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Sunday, June 01, 2003

Beware the Dreaded Mr Yen

It seems there are more deflation doubters, doubters that this is simply monetary. Welcome to the world of Mr Yen. In dismissing his views, we wouldn't be running the risk of ethno-centrism, now would we? Oh, never mind........

'Mr Yen' proclaims new era of deflation

Japan is the forerunner in a global shift from an era of structural inflation to one of structural deflation, according to Eisuke Sakakibara, the former vice-finance minister who is still referred to as "Mr Yen".Mr Sakakibara, now a professor at Keio University, said in an interview that Japan had been the first economy to fall into chronic deflation but that the US and Europe were likely to follow. Whether the consumer price index fell below zero depended on factors such as the price of oil, but was essentially beyond the power of monetary authorities to prevent, he said. "Even if we don't yet have [global] deflation, you have to concede that we have disinflation," he said, attributing falling prices to rapid productivity gains in manufacturing, particularly in China. "Deflation is a structural, not a monetary phenomenon."

"Alan Greenspan never used the word deflation," he said, referring to the chairman of the US Federal Reserve. "He called it an increase in productivity. But it's the same thing." On currencies, Mr Sakakibara said that calls for the weakening of all three currency blocks - the dollar, the yen and the euro - were dangerous. If governments started taking unilateral action to weaken their own currency, it could lead to competitive devaluations, protectionism and growing hostility. He foresaw a continued strengthening of the euro as funds flowed out of the dollar, but a stabilisation of the yen in the ¥116-Y121 range.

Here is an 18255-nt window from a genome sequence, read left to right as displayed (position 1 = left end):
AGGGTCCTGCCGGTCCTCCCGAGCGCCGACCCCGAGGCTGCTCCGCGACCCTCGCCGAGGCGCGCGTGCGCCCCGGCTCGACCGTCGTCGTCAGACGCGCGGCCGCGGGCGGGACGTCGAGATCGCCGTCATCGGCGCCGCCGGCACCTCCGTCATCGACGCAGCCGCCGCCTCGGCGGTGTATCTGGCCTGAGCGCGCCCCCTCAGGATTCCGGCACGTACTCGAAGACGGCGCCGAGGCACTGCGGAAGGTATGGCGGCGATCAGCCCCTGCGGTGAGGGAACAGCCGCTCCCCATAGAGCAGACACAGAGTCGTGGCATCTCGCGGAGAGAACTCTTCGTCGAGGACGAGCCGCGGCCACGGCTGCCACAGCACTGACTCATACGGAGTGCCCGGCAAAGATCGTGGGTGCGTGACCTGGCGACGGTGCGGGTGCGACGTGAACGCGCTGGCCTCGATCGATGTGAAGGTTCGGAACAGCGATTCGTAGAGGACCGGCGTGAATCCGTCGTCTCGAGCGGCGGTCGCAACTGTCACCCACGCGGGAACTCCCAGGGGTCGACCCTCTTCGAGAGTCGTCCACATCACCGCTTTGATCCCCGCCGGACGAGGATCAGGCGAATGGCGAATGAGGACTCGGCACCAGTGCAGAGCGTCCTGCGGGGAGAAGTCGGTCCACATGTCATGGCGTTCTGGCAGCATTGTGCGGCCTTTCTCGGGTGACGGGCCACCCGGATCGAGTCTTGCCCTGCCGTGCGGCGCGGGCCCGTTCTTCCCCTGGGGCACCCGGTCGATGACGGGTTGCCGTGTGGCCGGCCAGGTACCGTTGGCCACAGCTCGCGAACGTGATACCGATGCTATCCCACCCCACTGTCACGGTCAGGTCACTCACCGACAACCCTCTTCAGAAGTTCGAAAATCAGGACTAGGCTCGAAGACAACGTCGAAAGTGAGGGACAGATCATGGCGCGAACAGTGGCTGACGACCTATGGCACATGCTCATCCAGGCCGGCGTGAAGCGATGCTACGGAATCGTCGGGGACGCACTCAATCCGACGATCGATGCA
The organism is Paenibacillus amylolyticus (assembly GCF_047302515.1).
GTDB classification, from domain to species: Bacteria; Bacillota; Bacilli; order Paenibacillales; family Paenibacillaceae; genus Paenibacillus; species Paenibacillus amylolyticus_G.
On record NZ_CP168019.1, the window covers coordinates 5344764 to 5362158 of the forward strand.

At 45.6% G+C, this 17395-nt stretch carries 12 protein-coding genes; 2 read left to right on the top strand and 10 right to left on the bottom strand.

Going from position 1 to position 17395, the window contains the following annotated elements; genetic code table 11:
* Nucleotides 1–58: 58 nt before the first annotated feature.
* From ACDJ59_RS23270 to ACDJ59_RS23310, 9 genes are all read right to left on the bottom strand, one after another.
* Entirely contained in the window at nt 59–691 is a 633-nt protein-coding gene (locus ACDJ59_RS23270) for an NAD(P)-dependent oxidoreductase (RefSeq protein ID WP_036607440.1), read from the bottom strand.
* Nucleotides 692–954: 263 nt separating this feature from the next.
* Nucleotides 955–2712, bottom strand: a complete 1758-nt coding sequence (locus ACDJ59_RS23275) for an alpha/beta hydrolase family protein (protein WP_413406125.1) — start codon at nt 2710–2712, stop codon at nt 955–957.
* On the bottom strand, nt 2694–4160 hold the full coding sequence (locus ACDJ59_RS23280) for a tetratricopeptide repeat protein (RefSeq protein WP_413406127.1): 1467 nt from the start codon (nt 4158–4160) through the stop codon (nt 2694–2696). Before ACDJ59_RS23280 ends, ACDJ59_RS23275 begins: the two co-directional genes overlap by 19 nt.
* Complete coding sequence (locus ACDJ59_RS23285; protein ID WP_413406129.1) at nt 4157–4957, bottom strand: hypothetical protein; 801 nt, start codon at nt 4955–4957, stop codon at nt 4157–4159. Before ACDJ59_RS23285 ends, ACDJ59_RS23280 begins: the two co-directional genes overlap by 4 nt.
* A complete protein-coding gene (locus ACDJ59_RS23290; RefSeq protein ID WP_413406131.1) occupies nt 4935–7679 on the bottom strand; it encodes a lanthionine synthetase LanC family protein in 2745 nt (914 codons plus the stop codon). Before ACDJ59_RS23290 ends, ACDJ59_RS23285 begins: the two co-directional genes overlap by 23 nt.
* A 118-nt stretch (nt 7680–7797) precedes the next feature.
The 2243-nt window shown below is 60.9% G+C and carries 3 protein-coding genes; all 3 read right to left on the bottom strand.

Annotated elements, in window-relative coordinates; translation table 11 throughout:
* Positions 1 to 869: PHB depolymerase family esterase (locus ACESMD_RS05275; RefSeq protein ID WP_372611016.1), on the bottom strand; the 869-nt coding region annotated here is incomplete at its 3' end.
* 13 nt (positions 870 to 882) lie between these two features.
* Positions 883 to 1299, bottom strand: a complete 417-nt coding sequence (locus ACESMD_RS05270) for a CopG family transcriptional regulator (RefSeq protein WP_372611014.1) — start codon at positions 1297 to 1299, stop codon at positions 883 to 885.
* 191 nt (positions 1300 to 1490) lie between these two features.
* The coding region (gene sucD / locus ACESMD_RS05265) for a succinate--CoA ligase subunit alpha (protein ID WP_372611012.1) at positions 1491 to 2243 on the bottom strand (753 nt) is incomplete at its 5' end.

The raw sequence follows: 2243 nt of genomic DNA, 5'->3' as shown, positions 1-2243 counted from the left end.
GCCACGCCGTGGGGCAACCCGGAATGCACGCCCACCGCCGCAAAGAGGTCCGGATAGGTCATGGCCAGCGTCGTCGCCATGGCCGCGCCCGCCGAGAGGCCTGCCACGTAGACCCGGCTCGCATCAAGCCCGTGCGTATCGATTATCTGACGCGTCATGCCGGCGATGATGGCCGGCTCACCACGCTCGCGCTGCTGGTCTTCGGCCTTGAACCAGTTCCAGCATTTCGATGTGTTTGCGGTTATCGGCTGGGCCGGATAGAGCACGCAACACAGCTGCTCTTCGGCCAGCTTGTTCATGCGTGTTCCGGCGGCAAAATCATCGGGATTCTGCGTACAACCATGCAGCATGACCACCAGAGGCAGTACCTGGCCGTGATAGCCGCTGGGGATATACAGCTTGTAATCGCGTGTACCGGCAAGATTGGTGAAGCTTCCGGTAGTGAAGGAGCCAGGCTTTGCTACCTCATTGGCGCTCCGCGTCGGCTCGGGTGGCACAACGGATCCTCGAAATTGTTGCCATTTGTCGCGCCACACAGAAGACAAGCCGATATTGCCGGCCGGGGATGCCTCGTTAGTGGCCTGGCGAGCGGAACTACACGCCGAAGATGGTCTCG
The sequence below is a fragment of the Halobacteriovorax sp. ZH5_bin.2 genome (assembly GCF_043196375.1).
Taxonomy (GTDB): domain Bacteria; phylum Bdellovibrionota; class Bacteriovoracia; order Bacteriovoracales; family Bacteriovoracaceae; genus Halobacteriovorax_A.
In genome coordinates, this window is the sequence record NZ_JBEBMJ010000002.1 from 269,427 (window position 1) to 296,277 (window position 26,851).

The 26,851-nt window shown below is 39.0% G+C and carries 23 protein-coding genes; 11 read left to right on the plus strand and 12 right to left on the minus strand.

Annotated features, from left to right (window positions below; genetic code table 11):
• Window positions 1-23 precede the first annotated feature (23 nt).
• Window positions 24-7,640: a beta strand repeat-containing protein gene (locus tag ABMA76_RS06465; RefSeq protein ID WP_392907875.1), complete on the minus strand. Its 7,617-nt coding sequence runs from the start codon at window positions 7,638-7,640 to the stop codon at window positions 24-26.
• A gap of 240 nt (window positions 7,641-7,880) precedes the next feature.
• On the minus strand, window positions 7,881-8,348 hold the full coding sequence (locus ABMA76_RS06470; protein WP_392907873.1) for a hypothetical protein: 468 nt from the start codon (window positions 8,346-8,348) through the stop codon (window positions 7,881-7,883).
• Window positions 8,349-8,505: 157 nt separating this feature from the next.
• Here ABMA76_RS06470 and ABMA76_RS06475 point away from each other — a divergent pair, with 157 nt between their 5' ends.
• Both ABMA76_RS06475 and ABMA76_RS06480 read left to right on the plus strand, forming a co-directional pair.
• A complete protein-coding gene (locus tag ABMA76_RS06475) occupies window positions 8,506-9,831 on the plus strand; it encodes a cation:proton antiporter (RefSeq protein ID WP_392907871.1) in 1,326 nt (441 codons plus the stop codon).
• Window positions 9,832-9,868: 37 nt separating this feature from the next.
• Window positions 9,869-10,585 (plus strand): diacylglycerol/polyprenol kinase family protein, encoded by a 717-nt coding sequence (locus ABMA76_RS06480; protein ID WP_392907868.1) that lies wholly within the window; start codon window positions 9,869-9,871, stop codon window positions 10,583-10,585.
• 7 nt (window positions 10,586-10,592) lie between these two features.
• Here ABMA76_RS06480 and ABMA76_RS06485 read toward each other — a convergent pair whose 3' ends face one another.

In calling deflation structural, Mr Sakakibara is part of an increasingly vociferous intellectual movement that thinks Japan has been unfairly blamed for failing to tackle deflation with conventional monetary policy. The Bank of Japan, he said, had vastly increased money supply but this had merely fuelled a bubble in the government bond market, in which interest rates on 10-year JGBs have dropped to 0.575 per cent. Credit had shrunk. Robert Feldman, chief economist at Morgan Stanley, has also argued that following classical monetary policy is inappropriate for Japan. "There's something new going on out here and I would hope the economic theorists would be able to think about it without being poisoned by what they're teaching their students," he said.

Mr Sakakabara said governments would have to learn to think of deflation differently. This new wave of price falls had more in common with that of the 1880s, associated with huge productivity gains, than with that of the recessionary 1930s, he said. "I think we must learn to co-exist with mild deflation," he said, adding that in Japan's case this would mean writing off much of the bad debt that had been built up over decades. This would require a big capital injection of funds either into the banks or into the companies themselves, he said. The existing pension system, unsustainable in a deflationary environment, would also have to be rewritten. Efforts led by Heizo Takenaka, economy and financial services minister, to force banks to accelerate the disposal of non-performing loans were suicidal, he said. They had already led to a dangerous credit crunch. "Squeezing banks and suggesting nationalisation is not the way to increase credit." Globally, governments would have to change their policy objectives, he said. "During the period of inflation, policy leaders had to avoid hyperinflation. During this period of structural deflation, we have to avoid spiralling deflation."
Source: Financial Times

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